Drink lots of fluid. It\’s extremely important that you stay hydrated, especially if you\’re getting sick frequently. If you let yourself become dehydrated, you will feel even more nauseated. Sip fluids throughout the day, using a straw if it helps. Try to refrain from drinking 30 minutes before or after eating, however. You should try to drink about 6 to 8 glasses of water each day. However, if you\’ve been getting sick a lot, you can try replacing some of the water with a sports drink containing glucose, salt, or potassium to help restore lost electrolytes.
Alternatively, you can try drinking cold, carbonated beverages, as some women find these easier on the stomach. Other women also find sour drinks, like lemonade, easier to keep down. Avoid drinking too many fluids, though. Liquids can give you a false sense of fullness which may cause you to feel less hungry throughout the day.
Soda crackers were described in \”The Young Housekeeper\” by Alcott in 1838. In 1876, F. L. Sommer Company of started using baking soda to leaven its wafer thin cracker. Initially called the Premium Soda Cracker and later \”Saltines\” because of the baking salt component, the invention quickly became popular and Sommer\’s business quadrupled within four years.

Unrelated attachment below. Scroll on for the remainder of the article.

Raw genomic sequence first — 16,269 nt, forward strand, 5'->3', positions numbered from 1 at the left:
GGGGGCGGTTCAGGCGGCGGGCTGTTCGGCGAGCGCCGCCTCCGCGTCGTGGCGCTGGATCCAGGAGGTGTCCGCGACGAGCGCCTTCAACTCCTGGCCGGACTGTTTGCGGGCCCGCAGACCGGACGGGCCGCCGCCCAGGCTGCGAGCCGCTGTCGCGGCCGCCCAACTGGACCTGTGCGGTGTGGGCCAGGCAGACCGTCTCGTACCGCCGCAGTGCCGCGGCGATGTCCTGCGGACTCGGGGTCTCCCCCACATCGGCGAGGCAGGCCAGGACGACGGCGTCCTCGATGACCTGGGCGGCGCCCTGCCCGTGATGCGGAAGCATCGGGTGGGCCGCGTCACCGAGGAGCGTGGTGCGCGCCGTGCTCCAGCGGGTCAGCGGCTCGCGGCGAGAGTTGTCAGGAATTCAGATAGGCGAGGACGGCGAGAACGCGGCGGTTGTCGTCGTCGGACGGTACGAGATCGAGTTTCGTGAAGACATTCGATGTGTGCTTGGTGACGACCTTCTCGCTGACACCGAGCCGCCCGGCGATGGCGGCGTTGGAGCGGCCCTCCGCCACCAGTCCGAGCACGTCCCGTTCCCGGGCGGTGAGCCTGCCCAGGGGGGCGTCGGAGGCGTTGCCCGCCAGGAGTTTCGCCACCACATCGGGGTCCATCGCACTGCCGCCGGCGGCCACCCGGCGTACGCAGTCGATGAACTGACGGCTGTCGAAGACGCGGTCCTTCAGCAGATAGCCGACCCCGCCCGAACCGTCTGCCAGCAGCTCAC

That company merged with other companies to form American Biscuit Company in 1890 and then after further mergers became part of in 1898. In the early 20th century, various companies in the United States began selling soda crackers in and referred to them as \”Export Soda\”. Rovira Biscuit Corp. of Puerto Rico also started selling their soda crackers with the same name. The term \”Export Soda\” became a generic term in Puerto Rico for these crackers.
In 1975 Co. was refused a trademark for the term because it was \”merely descriptive\”. In the United States, Nabisco lost trademark protection after the term \”saltine\” began to be used generically to refer to similar crackers (see for how this occurs). The name \”saltine\” had been placed in the in 1907 with a definition of \”a thin crisp cracker usually sprinkled with salt. In Australia, still holds a trademark on the name \”Saltine\”. They were made in the by, and also in and under the brand name Arnott\’s Salada.